Researchers warn of a new cyber-scam campaign using fake Windows updates to trick victims into downloading and running Aurora infostelaer on their devices.
Malwarebytes experts recently discovered a malicious advertising campaign that uses pop-under ads to deliver a malware loader.
Pop-under ads are ads that load underneath the browser and are only visible when the user closes the page or moves the browser out of sight. Mainly displayed on high-traffic adult content sites, these ads appear in full screen and inform the user that they need to update their device. More than a dozen domains were said to be used in this campaign.
Those who fall for this trick will download a file called ChromeUpdate.exe, which is actually a malware loader called “Invalid Printer”. Researchers claim that Invalid Printer is a so-called “Fully Undetectable” (FUD) malware loader used exclusively by this particular, as yet unnamed, cybercriminal. When the Invalid Printer reaches the target endpoint, it will first check the graphics card to see if it is installed in a virtual machine or sandboxed. If it determines that the device is a legitimate target, it will unpack and run a copy of the Aurora infostealer.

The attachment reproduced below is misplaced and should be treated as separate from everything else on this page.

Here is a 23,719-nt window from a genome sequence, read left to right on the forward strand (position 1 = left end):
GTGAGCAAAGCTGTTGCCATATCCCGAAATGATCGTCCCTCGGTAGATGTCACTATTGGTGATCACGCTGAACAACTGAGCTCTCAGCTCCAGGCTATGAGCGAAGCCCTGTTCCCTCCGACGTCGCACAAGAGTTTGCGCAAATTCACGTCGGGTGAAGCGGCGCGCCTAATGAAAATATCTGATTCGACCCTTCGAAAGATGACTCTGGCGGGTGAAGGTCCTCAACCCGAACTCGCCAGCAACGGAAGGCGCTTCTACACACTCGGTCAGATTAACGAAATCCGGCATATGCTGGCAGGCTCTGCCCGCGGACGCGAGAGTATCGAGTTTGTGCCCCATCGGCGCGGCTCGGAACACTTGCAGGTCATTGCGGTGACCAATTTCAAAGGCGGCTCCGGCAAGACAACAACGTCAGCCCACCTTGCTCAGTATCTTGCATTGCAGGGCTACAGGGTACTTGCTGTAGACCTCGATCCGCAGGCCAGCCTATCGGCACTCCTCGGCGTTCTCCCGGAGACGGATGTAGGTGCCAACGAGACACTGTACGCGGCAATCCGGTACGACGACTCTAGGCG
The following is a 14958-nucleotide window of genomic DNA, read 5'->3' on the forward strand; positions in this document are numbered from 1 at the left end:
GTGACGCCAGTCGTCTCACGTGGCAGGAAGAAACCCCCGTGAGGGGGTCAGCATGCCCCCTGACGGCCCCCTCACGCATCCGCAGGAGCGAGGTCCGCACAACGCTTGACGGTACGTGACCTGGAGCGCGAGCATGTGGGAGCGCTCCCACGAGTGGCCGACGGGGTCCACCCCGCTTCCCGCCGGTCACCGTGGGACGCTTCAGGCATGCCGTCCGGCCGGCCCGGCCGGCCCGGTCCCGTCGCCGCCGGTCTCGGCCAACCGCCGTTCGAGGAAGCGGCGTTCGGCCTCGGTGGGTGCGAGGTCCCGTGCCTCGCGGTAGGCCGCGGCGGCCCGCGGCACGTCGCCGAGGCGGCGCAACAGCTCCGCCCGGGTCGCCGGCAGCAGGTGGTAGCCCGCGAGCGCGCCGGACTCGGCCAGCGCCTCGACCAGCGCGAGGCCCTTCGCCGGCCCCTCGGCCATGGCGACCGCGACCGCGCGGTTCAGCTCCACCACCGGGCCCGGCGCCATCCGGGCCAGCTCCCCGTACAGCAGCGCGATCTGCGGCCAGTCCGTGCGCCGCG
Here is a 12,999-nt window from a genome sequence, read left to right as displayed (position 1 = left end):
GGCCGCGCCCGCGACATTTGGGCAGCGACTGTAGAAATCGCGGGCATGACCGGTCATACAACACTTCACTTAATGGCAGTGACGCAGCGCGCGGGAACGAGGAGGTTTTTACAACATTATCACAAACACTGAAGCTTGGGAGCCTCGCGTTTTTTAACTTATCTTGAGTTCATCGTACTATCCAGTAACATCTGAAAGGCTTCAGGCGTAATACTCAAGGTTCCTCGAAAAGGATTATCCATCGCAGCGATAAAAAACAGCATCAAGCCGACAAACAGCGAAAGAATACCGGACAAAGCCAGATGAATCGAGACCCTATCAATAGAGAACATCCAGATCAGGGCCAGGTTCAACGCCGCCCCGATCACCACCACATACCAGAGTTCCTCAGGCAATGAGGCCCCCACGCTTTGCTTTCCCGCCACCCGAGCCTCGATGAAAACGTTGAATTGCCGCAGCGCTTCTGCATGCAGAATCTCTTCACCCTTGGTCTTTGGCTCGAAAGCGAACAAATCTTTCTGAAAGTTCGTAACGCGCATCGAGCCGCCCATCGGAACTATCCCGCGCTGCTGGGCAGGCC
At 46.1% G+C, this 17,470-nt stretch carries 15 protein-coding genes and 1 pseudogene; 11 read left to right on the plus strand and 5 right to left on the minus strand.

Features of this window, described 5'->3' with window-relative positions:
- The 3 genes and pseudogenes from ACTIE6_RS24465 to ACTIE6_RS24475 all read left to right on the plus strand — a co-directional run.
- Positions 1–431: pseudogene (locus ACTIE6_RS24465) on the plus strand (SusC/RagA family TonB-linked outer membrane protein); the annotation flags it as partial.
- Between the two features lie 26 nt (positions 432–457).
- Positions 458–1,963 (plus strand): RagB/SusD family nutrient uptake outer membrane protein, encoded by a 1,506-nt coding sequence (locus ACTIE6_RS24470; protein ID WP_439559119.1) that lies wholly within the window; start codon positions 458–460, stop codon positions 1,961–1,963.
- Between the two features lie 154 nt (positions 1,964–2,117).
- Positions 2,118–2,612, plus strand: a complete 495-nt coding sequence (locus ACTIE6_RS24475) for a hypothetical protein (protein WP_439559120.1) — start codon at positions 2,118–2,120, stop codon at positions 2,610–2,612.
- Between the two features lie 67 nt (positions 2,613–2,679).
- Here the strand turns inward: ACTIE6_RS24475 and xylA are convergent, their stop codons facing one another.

Aurora is malware with “extensive capabilities” and low antivirus detection, according to its creators. In fact, it took several weeks for antivirus programs to start labeling Aurora installations as malicious, Malwarebytes said. Written in golang, Aurora has been sold on Dark Web forums for over a year. Researchers believe that around 600 devices were compromised in this particular campaign.
According to Jérôme Segura, Director of Threat Intelligence at Malwarebytes, most of the victims are Turkish because every time Virus Total receives a new sample, it comes from a Turkish user.
“In many cases, the file name looked like it came straight from the compiler (i.e. build1_enc_s.exe),” the researcher concluded.
By: Beeping Computer